Aussie telcos don't do e-mail

Aussie telcos don't do e-mail

Summary: Less than one in five Australian telcos know of or reply to e-mails sent to them by potential customers, according to a study commissioned by software vendor Oracle. The study -- carried out by analyst firm International Data Corp -- targeted a number of telecommunications companies across the Asia-Pacific region, testing how effective each was at managing and utilising customer data.

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Less than one in five Australian telcos know of or reply to e-mails sent to them by potential customers, according to a study commissioned by software vendor Oracle.

The study -- carried out by analyst firm International Data Corp -- targeted a number of telecommunications companies across the Asia-Pacific region, testing how effective each was at managing and utilising customer data.

Oracle's regional vice president for communications, media and utilities, Ash Khalek, said the study saw researchers posing as potential customers contact telcos and enquire about their services.

"Before our agency rang the telcos to do the actual survey, three days beforehand they sent an e-mail asking for information about the services," Khalek told ZDNet Australia from his Singapore office.

"We measured if they sent a response to the e-mail and if when we rang, they knew that we'd e-mailed before."

"The percentages were overwhelmingly pretty low. Sub 20 percent actually acknowledged or knew of the e-mail," he added.

According to Khalek, the poor response was indicative of a wider trend where local telcos are not able to easily integrate data from the various channels customers use to communicate with them.

"How fantastic would it be, if after you had gone into an Optus dealer, your wife rang the call centre for some other reason, and the call centre operator knew that you were linked to your wife, and secondly that you had been to the dealer," he said.

"There's a whole lot of different conversations that a call centre operator can have with a customer if they had this sort of information."

He said many other telcos across the Asia-Pacific region had similarly poor communications skills to those in Australia.

Personalisation the key
Local telcos also proved poor at keeping extended profiles of their customers' likes and dislikes.

"The information that the Australian telcos hold is typically of a basic nature," said Khalek.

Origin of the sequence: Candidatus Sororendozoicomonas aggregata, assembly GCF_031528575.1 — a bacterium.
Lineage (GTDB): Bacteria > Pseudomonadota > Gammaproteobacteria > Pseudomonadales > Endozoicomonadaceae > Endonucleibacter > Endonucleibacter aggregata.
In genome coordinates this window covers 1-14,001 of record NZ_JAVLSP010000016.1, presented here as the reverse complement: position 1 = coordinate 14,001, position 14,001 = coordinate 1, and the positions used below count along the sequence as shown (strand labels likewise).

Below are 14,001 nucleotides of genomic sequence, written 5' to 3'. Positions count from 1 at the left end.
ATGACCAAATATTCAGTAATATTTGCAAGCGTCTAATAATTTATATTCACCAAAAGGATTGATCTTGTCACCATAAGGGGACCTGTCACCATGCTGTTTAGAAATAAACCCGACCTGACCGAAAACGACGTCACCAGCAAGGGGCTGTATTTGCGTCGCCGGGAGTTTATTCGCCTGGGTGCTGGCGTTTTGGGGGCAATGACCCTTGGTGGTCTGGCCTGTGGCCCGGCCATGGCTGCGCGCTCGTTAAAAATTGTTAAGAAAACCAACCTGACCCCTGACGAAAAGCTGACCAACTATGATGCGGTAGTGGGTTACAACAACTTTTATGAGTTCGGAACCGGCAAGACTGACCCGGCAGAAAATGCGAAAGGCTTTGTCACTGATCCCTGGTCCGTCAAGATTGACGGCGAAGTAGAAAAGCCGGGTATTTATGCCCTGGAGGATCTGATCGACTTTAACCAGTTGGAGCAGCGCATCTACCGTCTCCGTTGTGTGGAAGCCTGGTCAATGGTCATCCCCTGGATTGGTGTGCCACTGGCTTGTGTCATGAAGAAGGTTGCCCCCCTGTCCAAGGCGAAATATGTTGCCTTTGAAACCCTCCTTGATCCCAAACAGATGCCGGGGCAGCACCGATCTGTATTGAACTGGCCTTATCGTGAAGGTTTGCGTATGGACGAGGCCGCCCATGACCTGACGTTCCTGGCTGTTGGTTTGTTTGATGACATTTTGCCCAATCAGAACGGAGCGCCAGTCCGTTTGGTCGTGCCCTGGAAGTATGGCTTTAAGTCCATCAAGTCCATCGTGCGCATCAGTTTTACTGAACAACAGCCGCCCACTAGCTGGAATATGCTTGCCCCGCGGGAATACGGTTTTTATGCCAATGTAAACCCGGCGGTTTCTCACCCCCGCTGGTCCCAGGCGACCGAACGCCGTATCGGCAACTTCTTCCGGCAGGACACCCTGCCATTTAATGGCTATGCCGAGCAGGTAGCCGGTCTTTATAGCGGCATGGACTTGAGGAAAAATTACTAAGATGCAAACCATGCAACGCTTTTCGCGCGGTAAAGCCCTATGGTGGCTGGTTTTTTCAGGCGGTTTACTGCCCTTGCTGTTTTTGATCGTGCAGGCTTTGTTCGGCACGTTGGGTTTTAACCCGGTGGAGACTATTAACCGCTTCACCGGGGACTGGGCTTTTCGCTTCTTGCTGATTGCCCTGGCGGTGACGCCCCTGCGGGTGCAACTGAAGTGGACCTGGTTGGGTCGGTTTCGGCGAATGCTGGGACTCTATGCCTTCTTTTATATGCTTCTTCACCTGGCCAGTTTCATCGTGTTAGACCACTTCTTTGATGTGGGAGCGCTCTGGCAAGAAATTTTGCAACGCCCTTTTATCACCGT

"So they know what your address is, they know what services you have, they know your usage and they know the times that you've used it."

"What they don't necessarily know is the extended profile."

"What are your personal interests? Do you like cricket? Do you like tennis? Do you travel a lot? When you do travel, do you like dining?"

"For example, if you're offering a cricket service, wouldn't it be nice to know which of your subscribers is actually interested in cricket?" said Khalek.

Mobile carrier Hutchison recently launched a large promotional effort aimed at getting users of its third-generation (3G) handsets to watch cricket over its network.

"For the operators to get the maximum upsell out of that and the maximum takeup, they need to know this extended profile," said Khalek. "Because if you don't have that information, what you end up doing is a complete blast."

Getting the basics right
There was some good news for Australian telcos though.

"One of the first things which came out is that the majority of the Australian telcos are able to provide a single customer identity across multiple products," said Khalek.

"In some of the other countries where we did this, if you had a wireless service, and a fixed line service and a broadband service, typically the telcos have a different call centre for each of those three services," he said.

"If you called any one call centre, they wouldn't know that you had an account with them for either of the other two services."

Khalek said most Australian operators were aware of the need to start recording extended customer profiles.

"It's not that operators don't want to do it, it comes down to from an IT point of view, there are some barriers that you come across to doing this," he said.

"One of the first barriers is that in most telcos, billing is the center of customer information. But a billing engine is designed to hold the customer's name, their address and the usage information."

"It's not designed to to hold their personal preferences."

Khalek said a lot of telcos had started migrating customer data out of their billing engines and into customer relationship management (CRM) systems.

The executive pointed to Telstra's ongoing consolidation of operational and business support systems as one example of this trend.

"If I look at what is in the news about the various operators in Australia, most of them have made the mental shift, they're now making the systems shift," he said.

The most advanced telcos in the region, according to the study, are to be found in Japan and Korea.

Topics: Telcos, Collaboration, Enterprise Software, Oracle, Optus, Telstra

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  • "extended profiles" = privacy invasion

    I do not want my Telco, or any other business provider to know any more about me than what services I use from them and when I use them. That's enough. There are already enough advertising channels to ram new products down my throat - I don't need to be asked if I'd like to "super size" my McTelstra meal everytime I call to ask a question about billing. Then again it's not surprising that a database company is telling all and sundry that they need to store more information in their databases.
    anonymous